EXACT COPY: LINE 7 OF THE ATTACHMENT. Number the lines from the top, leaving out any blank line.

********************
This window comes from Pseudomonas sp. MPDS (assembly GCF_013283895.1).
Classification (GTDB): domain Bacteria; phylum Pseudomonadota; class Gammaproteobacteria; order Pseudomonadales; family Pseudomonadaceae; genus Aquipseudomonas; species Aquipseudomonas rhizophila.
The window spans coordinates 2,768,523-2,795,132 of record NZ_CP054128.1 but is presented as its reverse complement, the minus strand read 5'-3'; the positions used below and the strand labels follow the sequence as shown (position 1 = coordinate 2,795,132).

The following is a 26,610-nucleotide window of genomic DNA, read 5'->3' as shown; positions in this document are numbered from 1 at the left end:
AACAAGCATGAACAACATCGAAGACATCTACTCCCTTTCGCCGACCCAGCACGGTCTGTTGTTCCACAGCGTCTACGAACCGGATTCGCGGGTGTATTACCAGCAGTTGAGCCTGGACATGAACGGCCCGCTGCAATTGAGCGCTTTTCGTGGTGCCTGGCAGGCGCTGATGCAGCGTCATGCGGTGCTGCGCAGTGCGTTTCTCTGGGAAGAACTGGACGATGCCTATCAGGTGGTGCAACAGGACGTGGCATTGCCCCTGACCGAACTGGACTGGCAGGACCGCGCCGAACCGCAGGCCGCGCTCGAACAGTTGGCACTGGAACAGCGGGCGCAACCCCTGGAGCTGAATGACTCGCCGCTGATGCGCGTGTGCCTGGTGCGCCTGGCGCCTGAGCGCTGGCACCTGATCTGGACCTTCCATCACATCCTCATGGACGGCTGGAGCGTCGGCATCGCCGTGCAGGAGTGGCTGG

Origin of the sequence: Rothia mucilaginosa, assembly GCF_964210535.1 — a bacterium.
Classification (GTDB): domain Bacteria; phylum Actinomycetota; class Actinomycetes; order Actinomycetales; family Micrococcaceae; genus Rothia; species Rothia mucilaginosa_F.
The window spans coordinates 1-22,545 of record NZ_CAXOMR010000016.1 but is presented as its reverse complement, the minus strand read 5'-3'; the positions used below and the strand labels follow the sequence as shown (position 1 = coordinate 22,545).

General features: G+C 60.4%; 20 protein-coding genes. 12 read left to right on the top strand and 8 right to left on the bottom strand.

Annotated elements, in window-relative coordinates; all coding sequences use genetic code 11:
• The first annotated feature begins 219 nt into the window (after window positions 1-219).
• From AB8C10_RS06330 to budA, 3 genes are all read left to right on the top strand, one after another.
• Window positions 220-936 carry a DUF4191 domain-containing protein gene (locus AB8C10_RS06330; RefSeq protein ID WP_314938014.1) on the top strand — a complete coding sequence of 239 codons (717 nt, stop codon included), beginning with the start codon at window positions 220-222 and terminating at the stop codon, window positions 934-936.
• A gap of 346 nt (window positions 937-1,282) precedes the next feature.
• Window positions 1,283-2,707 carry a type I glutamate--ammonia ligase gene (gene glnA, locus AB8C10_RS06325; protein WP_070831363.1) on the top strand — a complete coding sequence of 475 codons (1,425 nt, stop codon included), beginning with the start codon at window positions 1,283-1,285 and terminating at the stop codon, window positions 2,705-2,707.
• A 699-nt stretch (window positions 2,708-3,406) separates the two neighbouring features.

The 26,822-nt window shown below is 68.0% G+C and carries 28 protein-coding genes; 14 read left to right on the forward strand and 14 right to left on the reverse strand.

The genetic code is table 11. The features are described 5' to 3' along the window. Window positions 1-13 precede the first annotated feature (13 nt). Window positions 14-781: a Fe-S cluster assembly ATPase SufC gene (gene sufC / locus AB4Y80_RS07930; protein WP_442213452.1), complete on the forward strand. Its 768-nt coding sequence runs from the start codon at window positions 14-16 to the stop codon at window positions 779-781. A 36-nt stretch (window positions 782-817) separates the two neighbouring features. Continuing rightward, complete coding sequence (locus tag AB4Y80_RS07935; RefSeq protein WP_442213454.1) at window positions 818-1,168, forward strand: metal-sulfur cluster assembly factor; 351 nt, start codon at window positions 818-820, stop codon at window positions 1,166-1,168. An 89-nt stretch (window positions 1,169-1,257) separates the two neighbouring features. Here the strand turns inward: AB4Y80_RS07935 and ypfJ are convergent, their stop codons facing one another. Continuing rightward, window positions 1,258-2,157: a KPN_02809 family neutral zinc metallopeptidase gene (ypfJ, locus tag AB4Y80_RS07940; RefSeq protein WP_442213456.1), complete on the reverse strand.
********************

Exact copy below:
Classification (GTDB): domain Bacteria; phylum Actinomycetota; class Actinomycetes; order Actinomycetales; family Micrococcaceae; genus Rothia; species Rothia mucilaginosa_F.